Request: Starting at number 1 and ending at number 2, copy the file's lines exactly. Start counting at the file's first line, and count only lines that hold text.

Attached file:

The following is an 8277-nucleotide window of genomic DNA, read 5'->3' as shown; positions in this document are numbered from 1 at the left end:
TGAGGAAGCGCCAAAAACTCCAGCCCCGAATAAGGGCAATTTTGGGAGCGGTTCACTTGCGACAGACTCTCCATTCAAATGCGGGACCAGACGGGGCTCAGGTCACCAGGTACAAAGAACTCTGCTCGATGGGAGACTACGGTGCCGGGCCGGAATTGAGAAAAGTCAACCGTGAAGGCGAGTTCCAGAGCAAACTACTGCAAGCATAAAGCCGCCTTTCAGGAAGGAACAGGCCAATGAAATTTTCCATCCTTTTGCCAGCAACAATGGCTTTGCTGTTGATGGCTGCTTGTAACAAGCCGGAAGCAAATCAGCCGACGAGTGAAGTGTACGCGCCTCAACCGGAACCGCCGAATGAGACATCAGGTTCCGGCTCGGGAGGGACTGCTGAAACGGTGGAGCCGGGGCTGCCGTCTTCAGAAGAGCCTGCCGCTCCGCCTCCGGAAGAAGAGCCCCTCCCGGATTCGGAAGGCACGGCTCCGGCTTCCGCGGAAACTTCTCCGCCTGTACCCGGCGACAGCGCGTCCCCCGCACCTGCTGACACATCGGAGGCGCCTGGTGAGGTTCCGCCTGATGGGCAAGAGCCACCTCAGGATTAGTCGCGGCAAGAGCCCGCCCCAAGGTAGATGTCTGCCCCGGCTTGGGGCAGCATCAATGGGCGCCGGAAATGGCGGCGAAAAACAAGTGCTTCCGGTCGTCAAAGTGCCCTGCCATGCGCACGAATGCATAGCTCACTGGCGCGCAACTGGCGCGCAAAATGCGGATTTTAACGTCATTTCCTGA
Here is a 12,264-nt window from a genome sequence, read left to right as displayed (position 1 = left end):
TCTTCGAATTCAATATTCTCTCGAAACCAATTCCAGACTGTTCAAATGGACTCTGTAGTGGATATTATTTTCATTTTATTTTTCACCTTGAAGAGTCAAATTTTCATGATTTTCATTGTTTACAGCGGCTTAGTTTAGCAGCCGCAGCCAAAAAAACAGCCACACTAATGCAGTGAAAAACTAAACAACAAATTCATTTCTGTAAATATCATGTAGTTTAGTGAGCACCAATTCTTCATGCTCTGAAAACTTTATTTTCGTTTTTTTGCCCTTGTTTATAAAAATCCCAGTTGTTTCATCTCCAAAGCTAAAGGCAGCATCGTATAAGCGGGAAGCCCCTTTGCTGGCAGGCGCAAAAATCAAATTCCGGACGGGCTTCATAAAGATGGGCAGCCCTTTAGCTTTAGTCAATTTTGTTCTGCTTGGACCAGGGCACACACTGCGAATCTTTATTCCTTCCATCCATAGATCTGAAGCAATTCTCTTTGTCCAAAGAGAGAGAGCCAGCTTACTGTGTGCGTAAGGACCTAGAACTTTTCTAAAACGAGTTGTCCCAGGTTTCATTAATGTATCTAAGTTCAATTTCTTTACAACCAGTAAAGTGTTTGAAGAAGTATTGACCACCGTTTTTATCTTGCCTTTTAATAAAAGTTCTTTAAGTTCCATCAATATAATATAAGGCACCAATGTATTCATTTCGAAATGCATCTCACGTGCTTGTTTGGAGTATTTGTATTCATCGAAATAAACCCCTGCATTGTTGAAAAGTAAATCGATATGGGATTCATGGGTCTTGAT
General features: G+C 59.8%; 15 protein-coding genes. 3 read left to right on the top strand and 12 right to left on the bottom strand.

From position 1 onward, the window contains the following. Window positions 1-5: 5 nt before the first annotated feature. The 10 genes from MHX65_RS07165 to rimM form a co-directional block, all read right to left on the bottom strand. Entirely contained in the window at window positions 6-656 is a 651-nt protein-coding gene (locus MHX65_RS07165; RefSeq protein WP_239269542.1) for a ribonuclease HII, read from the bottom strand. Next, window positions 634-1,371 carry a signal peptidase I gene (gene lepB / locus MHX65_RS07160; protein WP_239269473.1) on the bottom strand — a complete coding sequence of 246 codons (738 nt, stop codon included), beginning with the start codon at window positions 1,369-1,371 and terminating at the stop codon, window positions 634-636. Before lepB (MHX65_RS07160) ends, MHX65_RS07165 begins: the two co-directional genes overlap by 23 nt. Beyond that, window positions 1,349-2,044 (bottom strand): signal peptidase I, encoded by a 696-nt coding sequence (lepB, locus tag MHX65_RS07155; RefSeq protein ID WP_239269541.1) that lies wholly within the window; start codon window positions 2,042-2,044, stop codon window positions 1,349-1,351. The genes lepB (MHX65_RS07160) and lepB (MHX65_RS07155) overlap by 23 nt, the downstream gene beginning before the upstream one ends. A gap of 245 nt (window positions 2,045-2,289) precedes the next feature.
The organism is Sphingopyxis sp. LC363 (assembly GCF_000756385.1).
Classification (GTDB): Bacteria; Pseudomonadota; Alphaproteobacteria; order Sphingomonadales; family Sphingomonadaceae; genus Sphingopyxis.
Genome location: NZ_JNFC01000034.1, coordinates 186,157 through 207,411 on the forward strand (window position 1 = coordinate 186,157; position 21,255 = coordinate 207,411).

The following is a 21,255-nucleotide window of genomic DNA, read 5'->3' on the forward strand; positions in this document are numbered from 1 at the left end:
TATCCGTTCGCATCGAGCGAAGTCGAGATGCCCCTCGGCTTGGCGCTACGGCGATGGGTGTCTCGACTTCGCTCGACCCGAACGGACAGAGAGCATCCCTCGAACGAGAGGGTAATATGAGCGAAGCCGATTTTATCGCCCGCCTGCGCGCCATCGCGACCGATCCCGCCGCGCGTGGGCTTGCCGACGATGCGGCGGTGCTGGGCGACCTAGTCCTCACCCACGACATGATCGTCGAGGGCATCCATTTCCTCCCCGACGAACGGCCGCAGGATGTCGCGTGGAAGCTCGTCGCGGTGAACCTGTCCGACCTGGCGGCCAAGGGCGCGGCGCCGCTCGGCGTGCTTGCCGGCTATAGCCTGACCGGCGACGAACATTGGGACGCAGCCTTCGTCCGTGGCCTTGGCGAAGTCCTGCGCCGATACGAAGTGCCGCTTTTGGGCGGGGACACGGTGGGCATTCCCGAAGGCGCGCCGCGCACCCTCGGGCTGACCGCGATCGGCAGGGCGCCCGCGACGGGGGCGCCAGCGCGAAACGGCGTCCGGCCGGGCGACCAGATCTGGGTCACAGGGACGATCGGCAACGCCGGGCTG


The following is an 8277-nucleotide window of genomic DNA, read 5'->3' as shown; positions in this document are numbered from 1 at the left end:
TGAGGAAGCGCCAAAAACTCCAGCCCCGAATAAGGGCAATTTTGGGAGCGGTTCACTTGCGACAGACTCTCCATTCAAATGCGGGACCAGACGGGGCTCAGGTCACCAGGTACAAAGAACTCTGCTCGATGGGAGACTACGGTGCCGGGCCGGAATTGAGAAAAGTCAACCGTGAAGGCGAGTTCCAGAGCAAACTACTGCAAGCATAAAGCCGCCTTTCAGGAAGGAACAGGCCAATGAAATTTTCCATCCTTTTGCCAGCAACAATGGCTTTGCTGTTGATGGCTGCTTGTAACAAGCCGGAAGCAAATCAGCCGACGAGTGAAGTGTACGCGCCTCAACCGGAACCGCCGAATGAGACATCAGGTTCCGGCTCGGGAGGGACTGCTGAAACGGTGGAGCCGGGGCTGCCGTCTTCAGAAGAGCCTGCCGCTCCGCCTCCGGAAGAAGAGCCCCTCCCGGATTCGGAAGGCACGGCTCCGGCTTCCGCGGAAACTTCTCCGCCTGTACCCGGCGACAGCGCGTCCCCCGCACCTGCTGACACATCGGAGGCGCCTGGTGAGGTTCCGCCTGATGGGCAAGAGCCACCTCAGGATTAGTCGCGGCAAGAGCCCGCCCCAAGGTAGATGTCTGCCCCGGCTTGGGGCAGCATCAATGGGCGCCGGAAATGGCGGCGAAAAACAAGTGCTTCCGGTCGTCAAAGTGCCCTGCCATGCGCACGAATGCATAGCTCACTGGCGCGCAACTGGCGCGCAAAATGCGGATTTTAACGTCATTTCCTGA